Facing Redundancy – How Do I Keep My Job?

Moving from Corporate to Business

In my last post, I gave my recommendations on the best sources of help and advice when facing redundancy or job loss. My recommendation for this post is, whether you decide that you want to keep your job or go somewhere else, decide and act with your whole heart.

A couple of weeks after I had found out that the agency I had worked for for the past 7 years was going to get rid of half its legislative drafters by way of “spill and fill”, I had to reapply for my job. I really struggled with the injustice of this, as I had applied for and won my job on merit 7 years before, and felt that I had gained 7 years of valuable experience, and was really quite good at my job. I fell into the trap of feeling that I didn’t really need to justify my case for keeping my job.

When I had applied for, and won, jobs in the past, I had always approached the application and interview processes with the attitude that “this job is mine, and if I don’t get it, it’s my fault for not making the panel understand that I am the best person for this job” Unfortunately I wasn’t able to write my application with this attitude. The interview was even worse, and by the end, I almost felt like getting down on my knees and begging to stay. I hadn’t put my whole heart into the process, and this is one of the reasons why I was not successful in keeping my job.

So, if you have to go through a “spill and fill” process as I did, or you decide to apply for another job, apply for it as if your life depended on it. Build up your belief in yourself, and convince yourself, and the panel, that you are the only one who can do this job. Give it your whole heart!

If I can help in any way, please let me know in the comments section or, if you prefer, contact me directly.

My Organisation Is Being Downsized, What Should I Do About Redundancy?

Moving from Corporate to Business

When the Commonwealth Public Service job cuts started in late 2013, I used to laugh when people would ask me if I was worried about redundancy. “of course not,” I would say, “the government will always need legislative drafters. And besides, I’m blind, a woman., and a union delegate. They wouldn’t dare!” I couldn’t have been more wrong.

I don’t think I’ve ever been so shocked as I was on the day when we were all called into a meeting about restructure, and were told that our agency was going to cut the number of legislative drafters by half. We would all be interviewed for our current jobs, and those were ranked in the top 50 % would keep their employment. The rest would be offered voluntary redundancies.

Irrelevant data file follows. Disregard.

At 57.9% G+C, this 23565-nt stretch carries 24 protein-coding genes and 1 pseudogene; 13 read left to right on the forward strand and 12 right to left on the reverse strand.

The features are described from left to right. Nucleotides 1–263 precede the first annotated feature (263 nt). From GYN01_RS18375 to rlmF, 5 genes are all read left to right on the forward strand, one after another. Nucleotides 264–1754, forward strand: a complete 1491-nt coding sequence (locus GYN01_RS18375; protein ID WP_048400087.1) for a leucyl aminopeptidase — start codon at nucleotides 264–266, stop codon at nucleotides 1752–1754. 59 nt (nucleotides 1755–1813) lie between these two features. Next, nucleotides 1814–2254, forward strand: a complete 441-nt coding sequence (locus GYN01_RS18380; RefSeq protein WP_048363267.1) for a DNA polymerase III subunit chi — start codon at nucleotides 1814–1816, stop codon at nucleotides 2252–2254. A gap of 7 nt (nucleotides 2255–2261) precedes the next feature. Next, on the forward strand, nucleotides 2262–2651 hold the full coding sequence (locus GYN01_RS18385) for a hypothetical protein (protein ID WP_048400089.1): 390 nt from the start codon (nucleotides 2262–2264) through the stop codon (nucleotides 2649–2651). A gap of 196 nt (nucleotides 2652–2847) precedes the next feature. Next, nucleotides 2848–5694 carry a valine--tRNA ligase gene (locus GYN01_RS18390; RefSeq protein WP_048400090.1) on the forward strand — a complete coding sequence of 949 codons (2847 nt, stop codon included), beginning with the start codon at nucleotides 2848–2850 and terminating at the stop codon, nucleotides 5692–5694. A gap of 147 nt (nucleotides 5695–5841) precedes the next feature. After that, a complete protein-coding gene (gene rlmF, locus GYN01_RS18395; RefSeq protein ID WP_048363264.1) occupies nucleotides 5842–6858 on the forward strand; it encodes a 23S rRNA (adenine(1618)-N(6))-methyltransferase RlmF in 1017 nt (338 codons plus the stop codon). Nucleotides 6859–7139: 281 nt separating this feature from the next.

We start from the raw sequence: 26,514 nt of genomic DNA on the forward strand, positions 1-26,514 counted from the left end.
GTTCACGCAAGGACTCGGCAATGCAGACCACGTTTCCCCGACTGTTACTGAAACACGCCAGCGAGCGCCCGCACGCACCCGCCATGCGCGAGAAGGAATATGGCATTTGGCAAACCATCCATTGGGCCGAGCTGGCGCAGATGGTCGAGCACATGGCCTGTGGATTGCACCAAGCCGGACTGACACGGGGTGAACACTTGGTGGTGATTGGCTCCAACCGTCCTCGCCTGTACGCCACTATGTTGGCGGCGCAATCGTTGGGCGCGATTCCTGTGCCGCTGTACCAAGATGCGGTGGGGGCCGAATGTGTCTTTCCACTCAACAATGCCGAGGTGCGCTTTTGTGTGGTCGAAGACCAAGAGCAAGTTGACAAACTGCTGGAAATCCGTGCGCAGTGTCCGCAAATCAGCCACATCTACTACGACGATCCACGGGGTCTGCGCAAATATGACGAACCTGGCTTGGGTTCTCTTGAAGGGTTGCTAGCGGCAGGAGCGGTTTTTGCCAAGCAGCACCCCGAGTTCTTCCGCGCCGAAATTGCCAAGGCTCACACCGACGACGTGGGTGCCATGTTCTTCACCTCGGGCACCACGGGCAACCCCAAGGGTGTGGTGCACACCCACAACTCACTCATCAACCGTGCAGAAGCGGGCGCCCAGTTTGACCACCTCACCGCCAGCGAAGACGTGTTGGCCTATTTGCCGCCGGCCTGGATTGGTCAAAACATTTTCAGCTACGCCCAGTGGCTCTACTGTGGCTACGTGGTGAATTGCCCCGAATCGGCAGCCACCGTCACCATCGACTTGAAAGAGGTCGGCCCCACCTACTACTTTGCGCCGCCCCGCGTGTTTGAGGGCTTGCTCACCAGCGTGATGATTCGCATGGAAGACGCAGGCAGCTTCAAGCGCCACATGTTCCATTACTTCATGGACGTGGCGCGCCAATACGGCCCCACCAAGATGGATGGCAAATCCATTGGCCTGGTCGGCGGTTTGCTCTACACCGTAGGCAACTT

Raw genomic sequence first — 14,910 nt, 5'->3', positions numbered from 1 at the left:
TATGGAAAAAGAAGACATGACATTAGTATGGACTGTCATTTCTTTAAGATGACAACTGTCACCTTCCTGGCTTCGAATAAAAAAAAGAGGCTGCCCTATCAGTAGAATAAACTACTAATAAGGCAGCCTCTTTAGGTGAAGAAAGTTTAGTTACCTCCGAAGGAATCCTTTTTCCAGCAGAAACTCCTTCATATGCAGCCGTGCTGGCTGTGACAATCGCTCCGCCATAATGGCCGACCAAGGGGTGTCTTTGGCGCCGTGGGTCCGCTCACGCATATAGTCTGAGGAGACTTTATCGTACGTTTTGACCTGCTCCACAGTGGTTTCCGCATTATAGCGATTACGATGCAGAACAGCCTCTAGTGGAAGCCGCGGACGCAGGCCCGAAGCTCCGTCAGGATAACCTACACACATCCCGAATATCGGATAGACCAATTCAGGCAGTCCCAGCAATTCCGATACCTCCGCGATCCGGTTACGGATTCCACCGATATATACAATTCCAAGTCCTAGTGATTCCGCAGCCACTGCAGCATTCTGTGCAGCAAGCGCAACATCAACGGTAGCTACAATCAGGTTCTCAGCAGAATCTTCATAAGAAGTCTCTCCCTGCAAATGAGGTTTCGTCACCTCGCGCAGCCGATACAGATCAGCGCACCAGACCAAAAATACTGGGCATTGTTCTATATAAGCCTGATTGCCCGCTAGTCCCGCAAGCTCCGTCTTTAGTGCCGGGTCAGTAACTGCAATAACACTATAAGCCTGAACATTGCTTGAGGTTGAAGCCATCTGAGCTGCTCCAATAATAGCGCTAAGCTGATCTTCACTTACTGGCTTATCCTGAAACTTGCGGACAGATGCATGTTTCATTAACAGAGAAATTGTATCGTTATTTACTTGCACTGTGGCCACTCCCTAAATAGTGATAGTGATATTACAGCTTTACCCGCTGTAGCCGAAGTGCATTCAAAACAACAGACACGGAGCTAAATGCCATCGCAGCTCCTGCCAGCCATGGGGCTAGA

Some people cried, and some talked quietly in the corridors. I shut myself in my office and just sat there for half an hour, sipping water. I couldn’t think, and all my bravado had disappeared.

Then the questions flooded in – why should I have to apply for a job that I already applied for and won? What happens if I’m not in the top 50 %? Should I take a package, or take my chances trying to find a job during the redeployment period? What happens if I can’t find a job? How will I pay the mortgage?

I honestly thought that, when I joined the Public Service, I would have a safe and secure job for the rest of my life. This is what my parents, and everyone else had told me when I was young. They even said that if my job disappeared for some reason, I’d be put on something called the “unattached list” and would stay there until I was found another job. Not so, in these current times, anyway.

Over the next few posts, I will write more about what happened to me, the decisions I made, and why, and will be offering my recommendations for dealing with redundancy and job loss.

My first recommendation: If you have just found out that you may be made redundant, or may lose your job, just know that you will get through it. It may feel like the roof is falling in, but it’s not. It’s just creaking ominously overhead, but you’ll be OK.

If I can help in any way, please let me know in the comments section or, if you prefer, contact me directly.